Maren Ade’s Toni Erdmann. Pedro Almodóvar’s Julieta. Andrea Arnold’s American Honey. Oliver Assayas’ Personal Shopper. Bruno Dumont’s Slack Bay. Jim Jarmusch’s Paterson. Kleber Mendonça Filho’s Aquarius. Christian Mungui’s Graduation. Cristi Puiu’s Sieranevada. Paul Verhoeven’s Elle.
Those films all played In Competition at last year’s Cannes Film Festival and all of them were passed over for the Palme d’Or in favor of Ken Loach’s I, Daniel Blake. Like the Academy Awards, not every Cannes jury is going to get it right, but the George Miller-led jury was especially wrong in 2016. Though to be fair, that kind of judgment would suggest that I, Daniel Blake is a bad film, which is not entirely true. Like Loach’s previous films, it’s well-intentioned, competently made, socially conscious, and anchored by persuasive performances. But there’s a naivety and arrogant simplicity to the work that makes I, Daniel Blake particularly problematic. To suggest that it’s didactic would seem gravely inadequate.
So, in Band Aid, we have a film that actually utilizes its devices to explore grief, failure, and unhappiness as a therapeutic exercise. Why doesn’t it work? Part of it comes from the toothlessness of its insights, which seems to stem from its naïve and privileged white, liberal polemic. Every intriguing idea Band Aid offers is undercut by the film’s recurring sense of vanity. Let’s say that Anna and Ben aren’t exactly hurtin’ despite their professions (Anna as an Uber driver and Ben as a lazy freelance graphic designer can apparently cover the cost for a single family home). That air of vanity makes all of their confrontations seem especially disingenuous, given that these self-identifying artists aren’t exactly making the sort of personal sacrifices that, let’s say, Llewyn Davis makes.
As a formal object, My Cousin Rachel is adept if not especially remarkable. Mike Eley’s exterior visual palette can at times seem bleached in sunlight, but the interiors, particularly candlelit sequences, are notably lush. Meanwhile, Rael Jones’ twitchy score eventually catches up with the thematic intentions of the film. My Cousin Rachel is by no means a great film, but it is a surprisingly good one, particularly given my reservation about its theatrical and unconvincing opening stretch. But as was the case with last year’s Complete Unknown, it’s Rachel Weisz as auteur that elevates the potentially maudlin into something notable. Michell may not possess the formal sophistication of Hitchcock or Roeg (and honestly, who does?), but with Weisz in tow, the two serve du Maurier exceedingly well.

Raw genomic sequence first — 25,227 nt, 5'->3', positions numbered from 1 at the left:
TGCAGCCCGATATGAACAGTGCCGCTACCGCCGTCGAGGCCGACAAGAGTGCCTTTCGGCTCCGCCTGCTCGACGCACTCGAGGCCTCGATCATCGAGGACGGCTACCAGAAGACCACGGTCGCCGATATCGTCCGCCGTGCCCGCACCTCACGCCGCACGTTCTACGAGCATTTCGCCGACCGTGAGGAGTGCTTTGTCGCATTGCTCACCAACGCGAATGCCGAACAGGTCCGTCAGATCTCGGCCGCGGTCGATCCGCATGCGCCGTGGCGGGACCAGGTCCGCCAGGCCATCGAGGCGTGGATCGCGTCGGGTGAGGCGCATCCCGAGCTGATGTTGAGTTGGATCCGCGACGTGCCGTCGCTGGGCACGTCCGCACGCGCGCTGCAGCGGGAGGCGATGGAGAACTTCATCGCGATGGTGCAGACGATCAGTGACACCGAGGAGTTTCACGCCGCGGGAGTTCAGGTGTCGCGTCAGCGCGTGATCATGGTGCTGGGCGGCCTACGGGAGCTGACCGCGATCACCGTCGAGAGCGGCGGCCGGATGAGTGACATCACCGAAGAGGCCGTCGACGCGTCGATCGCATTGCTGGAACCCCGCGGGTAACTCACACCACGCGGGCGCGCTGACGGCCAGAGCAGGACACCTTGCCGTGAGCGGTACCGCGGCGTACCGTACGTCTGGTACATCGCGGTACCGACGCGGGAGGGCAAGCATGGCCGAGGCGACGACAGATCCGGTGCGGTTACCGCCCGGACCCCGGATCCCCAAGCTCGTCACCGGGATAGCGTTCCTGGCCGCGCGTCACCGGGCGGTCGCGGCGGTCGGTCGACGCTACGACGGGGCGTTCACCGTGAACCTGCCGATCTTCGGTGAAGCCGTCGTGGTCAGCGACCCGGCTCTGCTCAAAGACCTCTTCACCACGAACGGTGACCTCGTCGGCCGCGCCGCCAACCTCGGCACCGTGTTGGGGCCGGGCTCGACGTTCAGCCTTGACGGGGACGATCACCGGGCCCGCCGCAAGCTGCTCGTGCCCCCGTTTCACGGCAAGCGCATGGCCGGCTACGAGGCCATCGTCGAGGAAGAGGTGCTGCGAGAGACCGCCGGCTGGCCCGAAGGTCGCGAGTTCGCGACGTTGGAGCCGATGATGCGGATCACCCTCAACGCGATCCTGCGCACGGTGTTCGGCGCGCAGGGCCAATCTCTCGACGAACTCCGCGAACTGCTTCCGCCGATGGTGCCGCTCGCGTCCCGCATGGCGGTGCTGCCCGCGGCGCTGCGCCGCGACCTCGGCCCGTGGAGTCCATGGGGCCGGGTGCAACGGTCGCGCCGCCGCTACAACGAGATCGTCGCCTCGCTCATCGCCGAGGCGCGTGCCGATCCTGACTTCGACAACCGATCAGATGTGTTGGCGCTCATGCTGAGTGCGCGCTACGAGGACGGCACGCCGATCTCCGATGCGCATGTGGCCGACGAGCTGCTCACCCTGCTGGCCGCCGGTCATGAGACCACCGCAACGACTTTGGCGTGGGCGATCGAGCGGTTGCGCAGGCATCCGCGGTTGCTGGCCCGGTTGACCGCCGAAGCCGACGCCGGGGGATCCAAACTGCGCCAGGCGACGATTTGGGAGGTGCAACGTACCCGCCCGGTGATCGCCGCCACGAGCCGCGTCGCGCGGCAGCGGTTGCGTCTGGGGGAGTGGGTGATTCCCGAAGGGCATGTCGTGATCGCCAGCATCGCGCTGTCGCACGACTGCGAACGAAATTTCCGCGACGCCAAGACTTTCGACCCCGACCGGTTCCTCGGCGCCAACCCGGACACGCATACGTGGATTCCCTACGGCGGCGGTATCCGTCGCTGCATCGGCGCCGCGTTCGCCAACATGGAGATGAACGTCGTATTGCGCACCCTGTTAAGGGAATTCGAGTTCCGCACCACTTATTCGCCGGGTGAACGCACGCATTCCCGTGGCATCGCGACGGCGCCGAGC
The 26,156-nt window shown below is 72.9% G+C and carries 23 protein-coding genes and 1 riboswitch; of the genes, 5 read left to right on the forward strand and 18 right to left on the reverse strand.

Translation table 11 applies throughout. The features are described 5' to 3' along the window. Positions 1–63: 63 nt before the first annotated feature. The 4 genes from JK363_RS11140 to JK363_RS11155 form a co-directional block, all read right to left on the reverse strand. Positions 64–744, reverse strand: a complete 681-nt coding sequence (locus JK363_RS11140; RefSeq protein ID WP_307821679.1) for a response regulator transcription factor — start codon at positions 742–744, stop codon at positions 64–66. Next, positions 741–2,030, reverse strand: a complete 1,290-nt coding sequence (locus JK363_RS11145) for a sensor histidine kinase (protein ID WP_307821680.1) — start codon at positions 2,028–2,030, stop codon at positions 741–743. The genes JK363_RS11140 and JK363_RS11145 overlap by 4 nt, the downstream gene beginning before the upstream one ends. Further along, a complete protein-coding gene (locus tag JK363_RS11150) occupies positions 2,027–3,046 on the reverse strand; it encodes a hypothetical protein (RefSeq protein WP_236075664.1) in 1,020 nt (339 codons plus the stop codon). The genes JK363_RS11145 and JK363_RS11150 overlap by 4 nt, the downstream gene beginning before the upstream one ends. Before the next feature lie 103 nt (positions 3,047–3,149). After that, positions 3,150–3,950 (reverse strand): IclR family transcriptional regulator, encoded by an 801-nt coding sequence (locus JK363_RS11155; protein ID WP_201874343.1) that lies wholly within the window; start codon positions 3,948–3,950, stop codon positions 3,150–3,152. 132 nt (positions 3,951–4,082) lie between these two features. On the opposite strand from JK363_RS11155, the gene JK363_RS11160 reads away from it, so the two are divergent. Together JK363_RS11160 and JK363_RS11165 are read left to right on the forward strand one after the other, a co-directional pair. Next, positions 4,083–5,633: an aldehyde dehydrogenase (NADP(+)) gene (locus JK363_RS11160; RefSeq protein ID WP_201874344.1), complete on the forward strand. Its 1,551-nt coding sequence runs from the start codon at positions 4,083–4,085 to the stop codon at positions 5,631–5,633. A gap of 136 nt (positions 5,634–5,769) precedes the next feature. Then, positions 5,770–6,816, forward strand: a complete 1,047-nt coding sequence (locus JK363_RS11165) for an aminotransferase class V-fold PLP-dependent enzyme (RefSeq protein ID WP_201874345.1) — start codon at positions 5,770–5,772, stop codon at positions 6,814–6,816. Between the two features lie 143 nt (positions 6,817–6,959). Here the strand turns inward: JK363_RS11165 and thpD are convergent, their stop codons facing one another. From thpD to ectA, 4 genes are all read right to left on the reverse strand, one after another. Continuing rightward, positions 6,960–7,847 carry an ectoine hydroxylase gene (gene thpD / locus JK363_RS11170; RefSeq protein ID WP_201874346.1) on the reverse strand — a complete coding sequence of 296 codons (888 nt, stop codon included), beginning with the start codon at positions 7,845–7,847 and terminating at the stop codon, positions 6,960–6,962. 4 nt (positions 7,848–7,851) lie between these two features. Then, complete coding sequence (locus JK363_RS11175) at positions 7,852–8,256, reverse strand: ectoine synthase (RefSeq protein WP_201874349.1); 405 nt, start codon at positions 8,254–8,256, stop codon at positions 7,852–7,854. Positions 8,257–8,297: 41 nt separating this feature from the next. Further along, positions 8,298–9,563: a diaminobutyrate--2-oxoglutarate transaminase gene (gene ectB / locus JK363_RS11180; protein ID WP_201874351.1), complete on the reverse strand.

The discouraging reality regarding Trey Edward Shults’ It Comes at Night is that it happens to suggest everything but means, ultimately, nothing. The film’s practices far exceed its theory; it is something that can be appreciated, should be appreciated, as a formal object. But crack the surface of its richly composed exterior and silence the thumping of its percussive and kinetic score and it exposes itself to be a terribly hollow exercise. It’s not to suggest that It Comes at Night is without merit, but rather that its thematic poverty is wildly disproportionate to its formal sophistication. Shults is a skilled craftsman but there’s something regrettably amateurish about the way he communicates his ideas.
Martin’s a very likable presence that somehow manages to cut through the more jejune elements of his screenplay. He’s funny in a precise and bright way. But this is a film that’s fundamentally about the grieving process and it all comes across as terribly flat and disingenuous. The film lacks specificity. It’s most intriguing element, which sees Martin illustrate his anxieties, where the death of his mother sees Death surface within his drawings, is a terrific cosmetic component but never feels fully ingrained within the thematic intent of the narrative. Same goes for Kevin Kline’s narrative, which is often handled haphazardly – the film’s recurring joke that highlights Kline’s technological ineptitude is so tacky and unfunny that it stunts any progress the film makes toward sincerity. There’s nothing raw or vivid or especially profound about Dean’s observations. It’s a film that conceals any sense of emotional anxiety for something palatable and non-confrontational. The world is more complicated than what the film posits. It can be comforting, sure. Maybe that’s what you’re looking for. But then there’s Garden State.
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